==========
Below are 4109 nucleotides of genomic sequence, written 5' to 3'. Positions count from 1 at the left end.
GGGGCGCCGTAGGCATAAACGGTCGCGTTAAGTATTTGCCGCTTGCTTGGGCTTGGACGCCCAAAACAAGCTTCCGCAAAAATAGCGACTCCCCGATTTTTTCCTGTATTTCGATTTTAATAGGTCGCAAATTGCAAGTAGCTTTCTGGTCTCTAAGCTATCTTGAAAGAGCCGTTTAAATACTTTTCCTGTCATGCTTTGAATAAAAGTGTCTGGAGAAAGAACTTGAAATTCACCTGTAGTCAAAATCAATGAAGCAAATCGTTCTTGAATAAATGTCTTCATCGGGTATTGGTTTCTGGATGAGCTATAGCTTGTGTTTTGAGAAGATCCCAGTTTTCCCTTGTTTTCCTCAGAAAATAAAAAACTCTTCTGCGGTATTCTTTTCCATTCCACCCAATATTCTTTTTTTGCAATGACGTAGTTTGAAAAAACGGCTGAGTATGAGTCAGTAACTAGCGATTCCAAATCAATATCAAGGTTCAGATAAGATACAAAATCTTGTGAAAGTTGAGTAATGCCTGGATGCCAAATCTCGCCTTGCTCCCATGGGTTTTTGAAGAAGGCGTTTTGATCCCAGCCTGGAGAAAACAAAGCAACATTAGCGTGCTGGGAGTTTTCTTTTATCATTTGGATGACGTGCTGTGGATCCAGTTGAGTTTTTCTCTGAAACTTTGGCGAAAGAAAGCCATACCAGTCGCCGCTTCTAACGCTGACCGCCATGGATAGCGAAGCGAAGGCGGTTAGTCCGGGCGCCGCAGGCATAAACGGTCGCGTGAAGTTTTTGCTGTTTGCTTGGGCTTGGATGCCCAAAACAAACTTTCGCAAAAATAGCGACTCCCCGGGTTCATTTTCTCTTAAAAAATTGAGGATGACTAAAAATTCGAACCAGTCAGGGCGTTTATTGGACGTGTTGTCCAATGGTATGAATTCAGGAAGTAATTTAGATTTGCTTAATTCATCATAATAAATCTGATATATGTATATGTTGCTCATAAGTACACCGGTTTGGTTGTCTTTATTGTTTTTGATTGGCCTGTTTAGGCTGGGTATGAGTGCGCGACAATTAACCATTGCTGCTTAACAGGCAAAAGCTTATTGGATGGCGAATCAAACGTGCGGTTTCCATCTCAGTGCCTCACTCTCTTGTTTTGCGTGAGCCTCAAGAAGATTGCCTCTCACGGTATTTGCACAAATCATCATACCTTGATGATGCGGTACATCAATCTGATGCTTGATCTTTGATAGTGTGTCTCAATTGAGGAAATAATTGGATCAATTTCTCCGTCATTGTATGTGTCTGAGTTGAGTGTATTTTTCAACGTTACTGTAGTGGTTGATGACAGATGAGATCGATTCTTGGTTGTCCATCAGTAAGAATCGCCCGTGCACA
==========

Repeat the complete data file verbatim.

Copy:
Below are 4109 nucleotides of genomic sequence, written 5' to 3'. Positions count from 1 at the left end.
GGGGCGCCGTAGGCATAAACGGTCGCGTTAAGTATTTGCCGCTTGCTTGGGCTTGGACGCCCAAAACAAGCTTCCGCAAAAATAGCGACTCCCCGATTTTTTCCTGTATTTCGATTTTAATAGGTCGCAAATTGCAAGTAGCTTTCTGGTCTCTAAGCTATCTTGAAAGAGCCGTTTAAATACTTTTCCTGTCATGCTTTGAATAAAAGTGTCTGGAGAAAGAACTTGAAATTCACCTGTAGTCAAAATCAATGAAGCAAATCGTTCTTGAATAAATGTCTTCATCGGGTATTGGTTTCTGGATGAGCTATAGCTTGTGTTTTGAGAAGATCCCAGTTTTCCCTTGTTTTCCTCAGAAAATAAAAAACTCTTCTGCGGTATTCTTTTCCATTCCACCCAATATTCTTTTTTTGCAATGACGTAGTTTGAAAAAACGGCTGAGTATGAGTCAGTAACTAGCGATTCCAAATCAATATCAAGGTTCAGATAAGATACAAAATCTTGTGAAAGTTGAGTAATGCCTGGATGCCAAATCTCGCCTTGCTCCCATGGGTTTTTGAAGAAGGCGTTTTGATCCCAGCCTGGAGAAAACAAAGCAACATTAGCGTGCTGGGAGTTTTCTTTTATCATTTGGATGACGTGCTGTGGATCCAGTTGAGTTTTTCTCTGAAACTTTGGCGAAAGAAAGCCATACCAGTCGCCGCTTCTAACGCTGACCGCCATGGATAGCGAAGCGAAGGCGGTTAGTCCGGGCGCCGCAGGCATAAACGGTCGCGTGAAGTTTTTGCTGTTTGCTTGGGCTTGGATGCCCAAAACAAACTTTCGCAAAAATAGCGACTCCCCGGGTTCATTTTCTCTTAAAAAATTGAGGATGACTAAAAATTCGAACCAGTCAGGGCGTTTATTGGACGTGTTGTCCAATGGTATGAATTCAGGAAGTAATTTAGATTTGCTTAATTCATCATAATAAATCTGATATATGTATATGTTGCTCATAAGTACACCGGTTTGGTTGTCTTTATTGTTTTTGATTGGCCTGTTTAGGCTGGGTATGAGTGCGCGACAATTAACCATTGCTGCTTAACAGGCAAAAGCTTATTGGATGGCGAATCAAACGTGCGGTTTCCATCTCAGTGCCTCACTCTCTTGTTTTGCGTGAGCCTCAAGAAGATTGCCTCTCACGGTATTTGCACAAATCATCATACCTTGATGATGCGGTACATCAATCTGATGCTTGATCTTTGATAGTGTGTCTCAATTGAGGAAATAATTGGATCAATTTCTCCGTCATTGTATGTGTCTGAGTTGAGTGTATTTTTCAACGTTACTGTAGTGGTTGATGACAGATGAGATCGATTCTTGGTTGTCCATCAGTAAGAATCGCCCGTGCACA